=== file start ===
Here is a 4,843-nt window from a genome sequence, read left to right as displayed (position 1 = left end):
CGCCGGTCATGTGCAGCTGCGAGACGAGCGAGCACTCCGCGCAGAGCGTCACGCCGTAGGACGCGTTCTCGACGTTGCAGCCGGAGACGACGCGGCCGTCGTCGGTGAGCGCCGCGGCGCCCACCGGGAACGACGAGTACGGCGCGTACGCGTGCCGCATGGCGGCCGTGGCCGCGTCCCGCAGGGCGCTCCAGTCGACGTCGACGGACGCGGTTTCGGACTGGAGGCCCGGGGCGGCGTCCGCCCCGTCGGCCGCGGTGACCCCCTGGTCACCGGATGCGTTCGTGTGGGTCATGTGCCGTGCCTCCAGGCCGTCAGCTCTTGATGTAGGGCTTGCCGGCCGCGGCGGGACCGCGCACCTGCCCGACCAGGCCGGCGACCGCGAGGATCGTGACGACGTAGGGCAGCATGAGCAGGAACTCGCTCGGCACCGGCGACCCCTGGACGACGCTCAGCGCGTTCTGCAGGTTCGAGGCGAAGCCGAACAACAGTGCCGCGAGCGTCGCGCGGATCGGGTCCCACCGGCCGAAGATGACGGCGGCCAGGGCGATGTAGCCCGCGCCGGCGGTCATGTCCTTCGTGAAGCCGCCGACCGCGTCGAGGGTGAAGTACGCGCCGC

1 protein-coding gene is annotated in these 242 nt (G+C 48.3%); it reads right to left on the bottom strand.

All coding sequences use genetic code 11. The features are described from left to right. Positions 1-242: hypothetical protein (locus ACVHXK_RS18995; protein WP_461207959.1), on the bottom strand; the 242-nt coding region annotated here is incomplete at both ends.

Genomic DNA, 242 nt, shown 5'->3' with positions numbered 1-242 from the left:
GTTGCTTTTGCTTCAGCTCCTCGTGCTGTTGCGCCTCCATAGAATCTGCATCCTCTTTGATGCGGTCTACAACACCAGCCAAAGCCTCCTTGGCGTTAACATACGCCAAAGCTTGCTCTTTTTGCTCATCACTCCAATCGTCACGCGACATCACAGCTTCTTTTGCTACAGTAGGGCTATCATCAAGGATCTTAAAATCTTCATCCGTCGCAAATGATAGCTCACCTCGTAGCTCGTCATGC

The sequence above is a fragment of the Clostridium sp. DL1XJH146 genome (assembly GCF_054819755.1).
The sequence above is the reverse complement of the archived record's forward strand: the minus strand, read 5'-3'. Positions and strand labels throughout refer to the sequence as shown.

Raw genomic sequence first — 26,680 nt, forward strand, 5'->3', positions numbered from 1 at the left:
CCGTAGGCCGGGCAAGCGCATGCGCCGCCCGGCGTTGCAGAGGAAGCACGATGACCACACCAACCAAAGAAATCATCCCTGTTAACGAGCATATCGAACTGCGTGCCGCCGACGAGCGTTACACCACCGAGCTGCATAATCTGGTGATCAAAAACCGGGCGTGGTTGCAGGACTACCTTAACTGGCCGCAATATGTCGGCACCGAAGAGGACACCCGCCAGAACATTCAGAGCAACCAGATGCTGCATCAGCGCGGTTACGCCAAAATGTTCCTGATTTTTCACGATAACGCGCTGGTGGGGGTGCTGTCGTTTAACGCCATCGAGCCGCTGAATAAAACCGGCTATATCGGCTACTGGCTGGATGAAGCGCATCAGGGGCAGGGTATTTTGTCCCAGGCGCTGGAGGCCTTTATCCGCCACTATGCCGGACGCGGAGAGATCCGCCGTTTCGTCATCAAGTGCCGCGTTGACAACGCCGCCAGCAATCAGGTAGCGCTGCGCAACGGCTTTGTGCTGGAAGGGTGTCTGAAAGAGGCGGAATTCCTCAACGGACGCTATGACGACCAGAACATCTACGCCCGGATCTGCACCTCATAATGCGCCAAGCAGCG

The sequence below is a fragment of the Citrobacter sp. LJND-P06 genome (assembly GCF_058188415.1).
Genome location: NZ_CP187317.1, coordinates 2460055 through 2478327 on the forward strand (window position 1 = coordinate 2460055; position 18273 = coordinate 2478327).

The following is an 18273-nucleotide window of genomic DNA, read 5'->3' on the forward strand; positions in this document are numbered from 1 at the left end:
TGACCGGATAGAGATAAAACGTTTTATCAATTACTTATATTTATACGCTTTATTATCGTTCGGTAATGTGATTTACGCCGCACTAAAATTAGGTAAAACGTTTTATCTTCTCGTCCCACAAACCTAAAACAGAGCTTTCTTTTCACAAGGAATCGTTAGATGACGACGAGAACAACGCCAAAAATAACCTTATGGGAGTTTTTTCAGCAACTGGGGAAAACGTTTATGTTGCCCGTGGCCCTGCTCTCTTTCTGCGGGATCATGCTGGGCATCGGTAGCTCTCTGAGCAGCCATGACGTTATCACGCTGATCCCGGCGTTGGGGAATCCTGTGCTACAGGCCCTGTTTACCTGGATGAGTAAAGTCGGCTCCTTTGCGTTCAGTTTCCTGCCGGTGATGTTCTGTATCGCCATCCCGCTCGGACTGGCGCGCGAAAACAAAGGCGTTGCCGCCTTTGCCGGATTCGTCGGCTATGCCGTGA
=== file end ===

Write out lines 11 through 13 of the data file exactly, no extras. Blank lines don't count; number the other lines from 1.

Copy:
The sequence below is a fragment of the Citrobacter sp. LJND-P06 genome (assembly GCF_058188415.1).
Genome location: NZ_CP187317.1, coordinates 2460055 through 2478327 on the forward strand (window position 1 = coordinate 2460055; position 18273 = coordinate 2478327).

The following is an 18273-nucleotide window of genomic DNA, read 5'->3' on the forward strand; positions in this document are numbered from 1 at the left end: